Money needs to serve three primary purposes - the medium of exchange, store of value and unit of account. As a medium of exchange, the Governments need to recognize bitcoin as a legal tender which has a lot of problems, as discussed above. Not just that, its efficiency as a store of value is also questionable and that is because of its volatile price. Bitcoin was valued at $1 in February 2011, rose to $290 by 2015, reached around $775 last year and more than $17000 in December 2017 but it has recently dropped down to $10,650. Such high volatility makes it an extremely risky investment and hence an unstable store of value. The fact that bitcoin transactions have only gone up by 33% in the last year stems from such instability.[4]

Adding to this, in an interesting article published in Forbes, economist Jeffrey Dorfman argues that bitcoin would rather be used for speculating on its asset value because of the drawbacks mentioned above of bitcoin as money and currency. According to this view, the only purpose it can serve is that of an asset that is traded to earn profits because of its changing prices.[5]

Another important aspect we need to analyze while commenting on bitcoin are the reasons for such price volatility and why has it been called a bubble?

Bitcoin has shown similar movements in price as that of an asset trapped in a speculative bubble which is essentially defined as a phenomenon which occurs when an asset’s price exceeds its intrinsic value. Experts have compared the massive rise in the value of bitcoins with the tulip mania of the late 17th century which is widely regarded as the first ever speculation bubble. During the tulip mania, the prices of some fashionable bulbs increased dramatically in the Dutch Republic but plummeted down within months. Another phenomenon often quoted is the dot-com bubble of 1999 when the demand for companies claiming to be internet ventures skyrocketed many of which could not survive for a long time. To quote economist Chris Roberts, ‘Today, Bitcoin is mostly just a matter of media speculation arising from the continuing financial turmoil and growing distrust in the global financial system.’[6]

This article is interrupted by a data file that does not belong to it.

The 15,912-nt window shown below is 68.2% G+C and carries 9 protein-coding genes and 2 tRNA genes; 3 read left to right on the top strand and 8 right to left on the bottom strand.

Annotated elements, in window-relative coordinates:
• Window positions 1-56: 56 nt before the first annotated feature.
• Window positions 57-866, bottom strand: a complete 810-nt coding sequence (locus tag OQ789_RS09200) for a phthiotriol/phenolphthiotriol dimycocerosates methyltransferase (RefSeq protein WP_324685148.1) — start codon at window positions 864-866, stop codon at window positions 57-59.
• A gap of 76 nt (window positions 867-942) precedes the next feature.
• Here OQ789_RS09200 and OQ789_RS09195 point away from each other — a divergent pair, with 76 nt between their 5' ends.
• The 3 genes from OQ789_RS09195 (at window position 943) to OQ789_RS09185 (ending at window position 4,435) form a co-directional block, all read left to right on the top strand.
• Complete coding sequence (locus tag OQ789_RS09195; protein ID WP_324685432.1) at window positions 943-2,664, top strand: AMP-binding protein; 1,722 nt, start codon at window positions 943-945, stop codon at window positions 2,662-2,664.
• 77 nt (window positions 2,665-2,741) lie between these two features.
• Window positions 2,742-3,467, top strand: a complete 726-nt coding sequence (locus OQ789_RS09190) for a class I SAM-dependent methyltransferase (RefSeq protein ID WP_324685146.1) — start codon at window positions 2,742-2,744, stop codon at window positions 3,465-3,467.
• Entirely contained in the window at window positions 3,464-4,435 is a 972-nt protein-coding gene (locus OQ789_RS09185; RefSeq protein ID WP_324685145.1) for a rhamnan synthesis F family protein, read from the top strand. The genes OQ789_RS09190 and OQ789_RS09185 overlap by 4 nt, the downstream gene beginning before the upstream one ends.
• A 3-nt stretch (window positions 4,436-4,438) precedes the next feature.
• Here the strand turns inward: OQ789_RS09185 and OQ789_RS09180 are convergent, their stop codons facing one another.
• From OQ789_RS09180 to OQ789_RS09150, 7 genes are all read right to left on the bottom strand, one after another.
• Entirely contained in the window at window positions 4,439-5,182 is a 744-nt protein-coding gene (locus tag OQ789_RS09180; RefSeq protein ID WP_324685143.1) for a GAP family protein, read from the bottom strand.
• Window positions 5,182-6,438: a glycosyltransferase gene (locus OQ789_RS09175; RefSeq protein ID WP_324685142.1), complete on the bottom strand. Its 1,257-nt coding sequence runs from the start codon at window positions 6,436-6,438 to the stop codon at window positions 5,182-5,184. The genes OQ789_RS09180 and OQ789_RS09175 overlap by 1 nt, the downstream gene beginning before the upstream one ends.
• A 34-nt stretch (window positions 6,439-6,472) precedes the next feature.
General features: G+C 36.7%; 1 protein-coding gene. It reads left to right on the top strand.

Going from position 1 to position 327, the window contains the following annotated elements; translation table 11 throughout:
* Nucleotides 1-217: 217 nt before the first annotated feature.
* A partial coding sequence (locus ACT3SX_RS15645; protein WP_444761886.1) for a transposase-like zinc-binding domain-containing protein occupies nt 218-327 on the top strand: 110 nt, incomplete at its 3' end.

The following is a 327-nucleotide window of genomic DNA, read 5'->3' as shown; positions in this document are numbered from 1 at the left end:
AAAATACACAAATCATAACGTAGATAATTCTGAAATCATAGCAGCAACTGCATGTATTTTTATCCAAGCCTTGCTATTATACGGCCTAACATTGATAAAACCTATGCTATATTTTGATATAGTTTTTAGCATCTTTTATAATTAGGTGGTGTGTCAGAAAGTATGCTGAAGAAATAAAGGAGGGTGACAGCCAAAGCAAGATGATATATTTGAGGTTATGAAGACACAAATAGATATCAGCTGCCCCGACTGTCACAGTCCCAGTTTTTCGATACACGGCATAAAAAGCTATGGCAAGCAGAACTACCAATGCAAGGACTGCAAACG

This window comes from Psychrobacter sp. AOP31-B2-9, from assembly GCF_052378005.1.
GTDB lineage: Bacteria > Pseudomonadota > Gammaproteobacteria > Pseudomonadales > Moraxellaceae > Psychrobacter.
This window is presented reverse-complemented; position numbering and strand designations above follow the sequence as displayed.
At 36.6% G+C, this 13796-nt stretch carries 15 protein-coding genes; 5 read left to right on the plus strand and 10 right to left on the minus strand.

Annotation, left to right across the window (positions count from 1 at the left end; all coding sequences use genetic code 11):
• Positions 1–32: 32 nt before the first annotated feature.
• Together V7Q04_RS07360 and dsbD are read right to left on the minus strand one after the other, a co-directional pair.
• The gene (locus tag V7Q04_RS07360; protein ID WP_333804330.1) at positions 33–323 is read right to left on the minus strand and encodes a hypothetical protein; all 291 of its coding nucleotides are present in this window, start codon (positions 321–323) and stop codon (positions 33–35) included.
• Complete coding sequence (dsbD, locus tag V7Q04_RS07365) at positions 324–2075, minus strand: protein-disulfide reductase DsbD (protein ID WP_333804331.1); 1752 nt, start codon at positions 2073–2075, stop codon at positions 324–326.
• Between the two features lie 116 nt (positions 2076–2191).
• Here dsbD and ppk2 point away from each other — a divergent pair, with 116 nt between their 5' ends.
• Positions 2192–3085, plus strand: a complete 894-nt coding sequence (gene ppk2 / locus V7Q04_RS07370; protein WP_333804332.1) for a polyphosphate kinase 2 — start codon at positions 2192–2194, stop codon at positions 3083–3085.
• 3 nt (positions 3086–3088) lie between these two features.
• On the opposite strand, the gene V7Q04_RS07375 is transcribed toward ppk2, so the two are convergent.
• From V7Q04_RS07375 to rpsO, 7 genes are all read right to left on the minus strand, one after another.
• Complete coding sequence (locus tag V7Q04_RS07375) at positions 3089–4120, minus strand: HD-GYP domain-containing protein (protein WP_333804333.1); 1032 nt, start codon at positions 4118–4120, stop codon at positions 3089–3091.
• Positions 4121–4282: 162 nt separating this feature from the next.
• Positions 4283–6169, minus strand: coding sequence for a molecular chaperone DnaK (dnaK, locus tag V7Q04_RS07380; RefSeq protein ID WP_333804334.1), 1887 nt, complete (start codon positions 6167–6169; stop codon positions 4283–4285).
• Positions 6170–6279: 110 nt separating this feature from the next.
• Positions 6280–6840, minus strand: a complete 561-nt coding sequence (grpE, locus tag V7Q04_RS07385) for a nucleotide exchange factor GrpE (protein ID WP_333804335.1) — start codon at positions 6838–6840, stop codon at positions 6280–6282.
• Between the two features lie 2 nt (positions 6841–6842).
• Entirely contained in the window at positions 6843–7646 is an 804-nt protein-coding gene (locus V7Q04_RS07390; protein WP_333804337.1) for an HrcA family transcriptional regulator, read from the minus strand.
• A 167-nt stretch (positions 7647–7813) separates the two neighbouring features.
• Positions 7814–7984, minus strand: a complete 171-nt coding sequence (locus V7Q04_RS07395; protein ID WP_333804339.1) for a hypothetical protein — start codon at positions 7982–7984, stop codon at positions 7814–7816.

Broadly speaking, the limited amount of bitcoins, too much hype around cryptocurrencies and the way it removes the need for a third party like a bank or a clearing agency has made the demand go soaring up in recent times. Thus, increasing price and the rise in fluctuations is a sign of bitcoin bubble which makes it a risky investment. Concerns have also been raised that the rising popularity is a part of the capitalist tendency to go after anything that promises wealth in short time without thinking about what the real economy could face once the bubble bursts.

In conclusion, although it is difficult to predict the future, from where we are standing right now, bitcoin’s future as money seems pretty bleak and it is unlikely to be adopted as a global medium of exchange anytime soon.


[1] EPW, The Bitcoin-Blockchain mania, 2018, accessed on 19th January, 2018.


[2] William J. Luther, Bitcoin and the future of digital payments, 2016, accessed on January 19th, 2018.


[3] Umair Irfan, Bitcoin’s price spike is driving an extraordinary surge in energy use, 2017, accessed on January 22nd 2018. https://www.vox.com/energy-and-environment/2017/12/2/16724786/bitcoin-mining-energy-electricity

[4] Matt o’Brien, The Simple reason bitcoin will never be a currency, 2017. Accessed on January 20th, 2018.


[5] Jeffrey Dorfman, Bitcoin is an asset, not a currency, 2017, accessed on January 20th,2018.


[6] Semil Shah, Iterations: How five real economists think about bitcoin’s future,2013, accessed on January 20th, 2018. https://techcrunch.com/2013/04/14/iterations-how-five-real-economists-think-about-bitcoins-future/

Image source-https://www.bitcoin.com/wp-content/uploads/2017/03/what-is-bitcoin-story.jpg

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Written By Pragya Mishra

Economics Graduate